Breitbart, however, is more likely to cheer on the Kremlin's assault on LGBT human rights than to lay bare its terrifying consequences. The website's Austin Ruse has firmly established himself as one of the crackdown's foremost American conservative defenders, claiming that Russia's anti-gay laws are vital to "human rights" and protecting "the innocence of children." According to Ruse, Russia's persecution of gay people is part of a laudable effort to "resist ... the political movement to regularize and even celebrate" homosexuality.
With its latest report on "Russia's newfound embrace of traditional values," Breitbart has once again adopted language that sounds no different than that employed by the Kremlin to defend its war on LGBT human rights. Such whitewashing provides media organizations an example of what to avoid as they train their focus on Russia in the coming month.
With the Winter Olympics set to kick off in Sochi, Russia on February 7, the LGBT advocacy organization GLAAD has released a media guide for covering the upcoming games, stressing the importance of highlighting Russia's anti-gay crackdown and telling the stories of LGBT Russian citizens.
On January 29, GLAAD unveiled its Olympic Playbook, in conjunction with the group's launch of a Global Voices program designed to advocate for LGBT rights around the world via improved national and international media coverage. GLAAD offered media organizations a primer on Russia's anti-gay crackdown, noting that the country's ban on so-called "gay propaganda" could target favorable depictions of LGBT people, waving the rainbow flag, public displays of affection between same-sex partners, and simply coming out as LGBT.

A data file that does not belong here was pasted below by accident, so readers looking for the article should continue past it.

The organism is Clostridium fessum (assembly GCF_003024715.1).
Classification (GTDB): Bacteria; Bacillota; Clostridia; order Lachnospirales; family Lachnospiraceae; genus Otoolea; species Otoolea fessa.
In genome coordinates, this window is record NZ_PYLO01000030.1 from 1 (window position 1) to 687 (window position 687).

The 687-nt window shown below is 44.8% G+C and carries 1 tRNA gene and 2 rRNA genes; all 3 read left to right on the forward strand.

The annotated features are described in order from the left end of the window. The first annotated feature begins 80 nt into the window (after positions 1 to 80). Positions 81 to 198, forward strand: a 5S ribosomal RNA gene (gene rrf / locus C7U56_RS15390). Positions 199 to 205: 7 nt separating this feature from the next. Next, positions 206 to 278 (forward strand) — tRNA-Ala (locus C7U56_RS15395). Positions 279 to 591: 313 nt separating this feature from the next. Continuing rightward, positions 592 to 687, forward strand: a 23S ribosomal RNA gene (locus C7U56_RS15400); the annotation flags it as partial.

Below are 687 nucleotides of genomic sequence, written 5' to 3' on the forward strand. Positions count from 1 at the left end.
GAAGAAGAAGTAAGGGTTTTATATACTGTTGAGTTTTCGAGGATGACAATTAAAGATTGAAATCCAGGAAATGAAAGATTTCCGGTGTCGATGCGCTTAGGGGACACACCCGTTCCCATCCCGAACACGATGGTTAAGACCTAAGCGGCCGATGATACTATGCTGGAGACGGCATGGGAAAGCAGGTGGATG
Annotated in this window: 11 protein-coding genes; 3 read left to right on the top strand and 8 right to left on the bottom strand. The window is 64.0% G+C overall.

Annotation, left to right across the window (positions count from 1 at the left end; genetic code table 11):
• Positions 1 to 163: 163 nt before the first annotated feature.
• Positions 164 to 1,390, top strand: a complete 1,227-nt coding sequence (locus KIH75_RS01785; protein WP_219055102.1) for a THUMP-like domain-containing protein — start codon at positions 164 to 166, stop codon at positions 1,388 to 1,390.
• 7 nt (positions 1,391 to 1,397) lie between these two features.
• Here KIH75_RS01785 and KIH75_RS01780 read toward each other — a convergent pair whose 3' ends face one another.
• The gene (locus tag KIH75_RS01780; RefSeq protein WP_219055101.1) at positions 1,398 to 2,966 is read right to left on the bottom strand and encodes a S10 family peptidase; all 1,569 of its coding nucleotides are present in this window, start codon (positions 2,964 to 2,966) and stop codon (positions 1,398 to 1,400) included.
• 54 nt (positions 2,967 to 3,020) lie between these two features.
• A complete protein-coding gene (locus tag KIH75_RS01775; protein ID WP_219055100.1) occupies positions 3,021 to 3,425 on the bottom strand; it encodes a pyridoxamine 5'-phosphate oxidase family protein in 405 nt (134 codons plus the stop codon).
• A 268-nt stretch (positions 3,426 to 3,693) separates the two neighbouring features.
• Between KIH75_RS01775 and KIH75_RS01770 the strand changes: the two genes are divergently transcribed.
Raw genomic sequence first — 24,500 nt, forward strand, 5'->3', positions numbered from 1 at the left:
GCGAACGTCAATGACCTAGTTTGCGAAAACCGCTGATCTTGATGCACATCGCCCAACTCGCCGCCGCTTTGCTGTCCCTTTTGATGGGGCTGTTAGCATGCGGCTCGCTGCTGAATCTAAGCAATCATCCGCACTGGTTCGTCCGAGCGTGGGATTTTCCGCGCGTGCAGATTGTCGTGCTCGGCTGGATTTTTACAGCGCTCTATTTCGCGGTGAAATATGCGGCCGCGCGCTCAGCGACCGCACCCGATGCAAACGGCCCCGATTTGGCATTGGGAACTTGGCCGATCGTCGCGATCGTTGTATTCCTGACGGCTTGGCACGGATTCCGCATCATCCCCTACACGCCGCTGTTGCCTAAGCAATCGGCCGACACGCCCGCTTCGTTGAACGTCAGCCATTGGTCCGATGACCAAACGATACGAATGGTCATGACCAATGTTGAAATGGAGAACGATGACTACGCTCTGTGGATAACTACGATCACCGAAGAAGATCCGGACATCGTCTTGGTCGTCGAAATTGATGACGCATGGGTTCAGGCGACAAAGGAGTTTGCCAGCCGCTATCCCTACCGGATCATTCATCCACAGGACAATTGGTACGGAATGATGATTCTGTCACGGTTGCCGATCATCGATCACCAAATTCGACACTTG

Additionally, GLAAD noted that LGBT Russians suffer under laws clamping down on free speech and non-governmental organizations (NGOs) that receive any foreign financing; such entities must register with the government as "foreign agents."
Continuing in the vein of GLAAD's longstanding mission to empower LGBT people through media accountability and story-telling, the organization urged media organizations covering the Olympics to:
GLAAD's advisory also listed "pitfalls to avoid," including:
Breitbart.com Editor-At-Large Ben Shapiro predicted that Hollywood - credited with shifting American public opinion in favor of marriage equality - will soon push sentiment the other way, asserting that the weddings of 33 same-sex and opposite-sex couples at the 56th annual Grammy Awards exposes the entertainment industry's "hatred of Biblical values."
In a January 29 TownHall.com column titled "How Hollywood Is Killing Same-Sex Marriage," Shapiro baselessly asserted that Americans were beginning to abandon their support for marriage equality, arguing that the Grammys ceremony marked a key turning point. Joining other right-wing media figures in blasting the ceremony, Shapiro criticized Hollywood's "perverted" concept of marriage and its "anti-Biblical" support for the "destruction of traditional values" (emphasis added):
This wasn't an argument for same-sex marriage. It wasn't even attractive image-making on behalf of same-sex marriage. It was hatred of Biblical values cloaked in pietistic nonsense.
Begin with the marriages themselves. The only rationale for getting married on the Grammys en masse would be either attention-seeking or spite toward Americans with traditional values, or both. Neither of these rationales scream "love," "commitment" or "societal building block."